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  1. #1
    V-Shaped Rut
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    Perhaps OT, but....... Road bike?

    I've been toying with the idea of hitting up the local pawn shops and benefitting from other people's hard times. So I'm thinking an SS urban bike. However with all the construction and gravel around here I don't want a pure roadie with thin wheels and a hunched over riding position. In fact a lot of the riding around my house (if you don't want to die) is on and off curbs and sidewalks, through lots, etc....

    So, any ideas? Roadie with slightly wider/beefier tires (do they make them?) or MTB frame with narrow tires? Or some other kind of bastardization?

    Gearing? I run 32/18 now and like climbing but its mostly flat here on the road.

    I'm thinking for cheapness sake I'll go with a tensioner, any ideas on that?

  2. #2
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    I think a SS MTB is the ultimate urban machine for the kind of riding you describe. I keep mine at 32/18 cause the streets here are as steep as a lot of the trails. Just gear yours up to 34/16. Ain't nothing at all wrong with running a tensioner for a street machine.

  3. #3
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    You should probably go with a cyclocross bike, something like a Surly Crosscheck, Specialized Tricross SS, or equivalent. Another option is that alot of older road bikes will fit 700x32, but if it had 27" wheels & you put 700s on, you should clear 40s. A good place to start for road gearing is 42x16. I roll that and 46x17, depends on how fast you want to go & how bad the climbs are.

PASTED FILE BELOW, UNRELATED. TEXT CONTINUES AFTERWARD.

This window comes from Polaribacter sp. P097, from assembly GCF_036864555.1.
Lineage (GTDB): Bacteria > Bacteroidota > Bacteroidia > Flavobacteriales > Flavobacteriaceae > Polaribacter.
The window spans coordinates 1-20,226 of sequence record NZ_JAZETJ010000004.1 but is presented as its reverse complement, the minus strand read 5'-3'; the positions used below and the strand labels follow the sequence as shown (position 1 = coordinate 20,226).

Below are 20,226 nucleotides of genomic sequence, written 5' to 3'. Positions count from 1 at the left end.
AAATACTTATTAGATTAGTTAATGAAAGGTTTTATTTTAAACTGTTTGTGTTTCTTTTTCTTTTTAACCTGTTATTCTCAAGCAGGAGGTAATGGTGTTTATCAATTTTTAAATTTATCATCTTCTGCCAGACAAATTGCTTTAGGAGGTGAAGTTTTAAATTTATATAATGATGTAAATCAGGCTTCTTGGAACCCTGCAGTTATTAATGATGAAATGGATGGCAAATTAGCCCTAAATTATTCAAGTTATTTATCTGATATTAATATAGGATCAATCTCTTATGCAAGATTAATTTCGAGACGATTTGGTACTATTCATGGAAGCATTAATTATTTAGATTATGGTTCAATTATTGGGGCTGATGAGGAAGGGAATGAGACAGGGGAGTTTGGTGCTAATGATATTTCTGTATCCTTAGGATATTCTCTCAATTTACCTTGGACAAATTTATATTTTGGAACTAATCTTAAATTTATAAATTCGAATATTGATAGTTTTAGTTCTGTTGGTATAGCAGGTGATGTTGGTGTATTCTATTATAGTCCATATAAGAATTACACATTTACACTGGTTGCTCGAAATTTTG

4. #4
    V-Shaped Rut
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    Interesting, this got me looking/thinking. Another option would be a 29'er. Since it already runs bigger wheels I'd just need to find some road-ish/commuter tires with a bit of tread but not too much.....

  5. #5
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    If it were me, a MTB of some kind with a pair of 26x1.75-95 urban style tires like Schwalbe Marathon Plus or Kenda Komforts.

  6. #6
    Ovaries on the Outside
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    I picked up a specialized rockhopper- one of the old ones, I think an '89. It rides pretty great with slicks, but I can still do flatter trails on dry days. I found a 650b wheelset on craigslist and bought some fmf brakes and it is the best of both worlds- the bike feels more road and goes faster and then the offroad is still pretty good.

  7. #7
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    I'd suggest an older steel road bike that originally came with 27" wheels...

    You probably won't have to use a tensioner as most of these bikes had horizontal dropouts. Throw on some fattish (32mm-38mm) 700c tires/wheels, some riser bars, and call it a day. I'd aim for around 65-70 gear inches.

    These old road bikes can be had for a song and should be plenty tough for your needs.

  8. #8
    CB2
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    Quote Originally Posted by croscoe
    I'd suggest an older steel road bike that originally came with 27" wheels...

    You probably won't have to use a tensioner as most of these bikes had horizontal dropouts. Throw on some fattish (32mm-38mm) 700c tires/wheels, some riser bars, and call it a day. I'd aim for around 65-70 gear inches.

    These old road bikes can be had for a song and should be plenty tough for your needs.